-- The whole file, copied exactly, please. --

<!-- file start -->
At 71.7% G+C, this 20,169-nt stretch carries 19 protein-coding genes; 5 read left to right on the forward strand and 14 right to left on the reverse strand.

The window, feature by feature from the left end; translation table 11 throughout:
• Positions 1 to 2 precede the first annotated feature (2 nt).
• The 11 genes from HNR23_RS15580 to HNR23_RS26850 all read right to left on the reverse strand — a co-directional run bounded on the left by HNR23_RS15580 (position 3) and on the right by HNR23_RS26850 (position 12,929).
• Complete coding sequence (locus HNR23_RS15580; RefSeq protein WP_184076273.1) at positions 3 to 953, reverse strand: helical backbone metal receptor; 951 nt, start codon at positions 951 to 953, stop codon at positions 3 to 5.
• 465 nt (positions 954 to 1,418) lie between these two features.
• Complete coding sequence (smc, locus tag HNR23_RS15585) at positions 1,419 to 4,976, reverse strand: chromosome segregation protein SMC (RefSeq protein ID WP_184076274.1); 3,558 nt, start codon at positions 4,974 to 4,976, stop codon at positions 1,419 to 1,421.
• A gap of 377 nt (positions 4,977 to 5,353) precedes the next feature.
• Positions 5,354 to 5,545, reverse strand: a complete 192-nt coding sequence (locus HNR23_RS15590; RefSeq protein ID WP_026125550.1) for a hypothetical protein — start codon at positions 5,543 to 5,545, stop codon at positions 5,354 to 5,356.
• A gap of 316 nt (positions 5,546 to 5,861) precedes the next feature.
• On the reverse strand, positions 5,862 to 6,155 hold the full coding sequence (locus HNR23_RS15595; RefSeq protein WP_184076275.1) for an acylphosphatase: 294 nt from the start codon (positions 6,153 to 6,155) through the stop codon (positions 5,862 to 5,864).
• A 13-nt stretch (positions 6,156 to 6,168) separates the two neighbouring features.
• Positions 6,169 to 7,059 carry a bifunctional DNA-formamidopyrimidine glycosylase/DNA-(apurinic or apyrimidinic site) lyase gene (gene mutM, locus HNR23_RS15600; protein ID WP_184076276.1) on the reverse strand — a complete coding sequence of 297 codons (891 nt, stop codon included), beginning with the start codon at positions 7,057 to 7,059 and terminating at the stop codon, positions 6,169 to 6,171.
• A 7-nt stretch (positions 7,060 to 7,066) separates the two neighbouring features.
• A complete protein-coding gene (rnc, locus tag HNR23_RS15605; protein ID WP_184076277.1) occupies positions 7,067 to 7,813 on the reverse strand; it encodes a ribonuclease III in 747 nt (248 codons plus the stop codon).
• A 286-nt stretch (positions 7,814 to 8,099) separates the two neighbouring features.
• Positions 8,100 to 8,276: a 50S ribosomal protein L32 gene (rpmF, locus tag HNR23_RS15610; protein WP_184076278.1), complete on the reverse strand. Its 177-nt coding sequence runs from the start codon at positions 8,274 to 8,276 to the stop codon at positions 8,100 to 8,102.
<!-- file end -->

At 71.7% G+C, this 20,169-nt stretch carries 19 protein-coding genes; 5 read left to right on the forward strand and 14 right to left on the reverse strand.

The window, feature by feature from the left end; translation table 11 throughout:
• Positions 1 to 2 precede the first annotated feature (2 nt).
• The 11 genes from HNR23_RS15580 to HNR23_RS26850 all read right to left on the reverse strand — a co-directional run bounded on the left by HNR23_RS15580 (position 3) and on the right by HNR23_RS26850 (position 12,929).
• Complete coding sequence (locus HNR23_RS15580; RefSeq protein WP_184076273.1) at positions 3 to 953, reverse strand: helical backbone metal receptor; 951 nt, start codon at positions 951 to 953, stop codon at positions 3 to 5.
• 465 nt (positions 954 to 1,418) lie between these two features.
• Complete coding sequence (smc, locus tag HNR23_RS15585) at positions 1,419 to 4,976, reverse strand: chromosome segregation protein SMC (RefSeq protein ID WP_184076274.1); 3,558 nt, start codon at positions 4,974 to 4,976, stop codon at positions 1,419 to 1,421.
• A gap of 377 nt (positions 4,977 to 5,353) precedes the next feature.
• Positions 5,354 to 5,545, reverse strand: a complete 192-nt coding sequence (locus HNR23_RS15590; RefSeq protein ID WP_026125550.1) for a hypothetical protein — start codon at positions 5,543 to 5,545, stop codon at positions 5,354 to 5,356.
• A gap of 316 nt (positions 5,546 to 5,861) precedes the next feature.
• On the reverse strand, positions 5,862 to 6,155 hold the full coding sequence (locus HNR23_RS15595; RefSeq protein WP_184076275.1) for an acylphosphatase: 294 nt from the start codon (positions 6,153 to 6,155) through the stop codon (positions 5,862 to 5,864).
• A 13-nt stretch (positions 6,156 to 6,168) separates the two neighbouring features.
• Positions 6,169 to 7,059 carry a bifunctional DNA-formamidopyrimidine glycosylase/DNA-(apurinic or apyrimidinic site) lyase gene (gene mutM, locus HNR23_RS15600; protein ID WP_184076276.1) on the reverse strand — a complete coding sequence of 297 codons (891 nt, stop codon included), beginning with the start codon at positions 7,057 to 7,059 and terminating at the stop codon, positions 6,169 to 6,171.
• A 7-nt stretch (positions 7,060 to 7,066) separates the two neighbouring features.
• A complete protein-coding gene (rnc, locus tag HNR23_RS15605; protein ID WP_184076277.1) occupies positions 7,067 to 7,813 on the reverse strand; it encodes a ribonuclease III in 747 nt (248 codons plus the stop codon).
• A 286-nt stretch (positions 7,814 to 8,099) separates the two neighbouring features.
• Positions 8,100 to 8,276: a 50S ribosomal protein L32 gene (rpmF, locus tag HNR23_RS15610; protein WP_184076278.1), complete on the reverse strand. Its 177-nt coding sequence runs from the start codon at positions 8,274 to 8,276 to the stop codon at positions 8,100 to 8,102.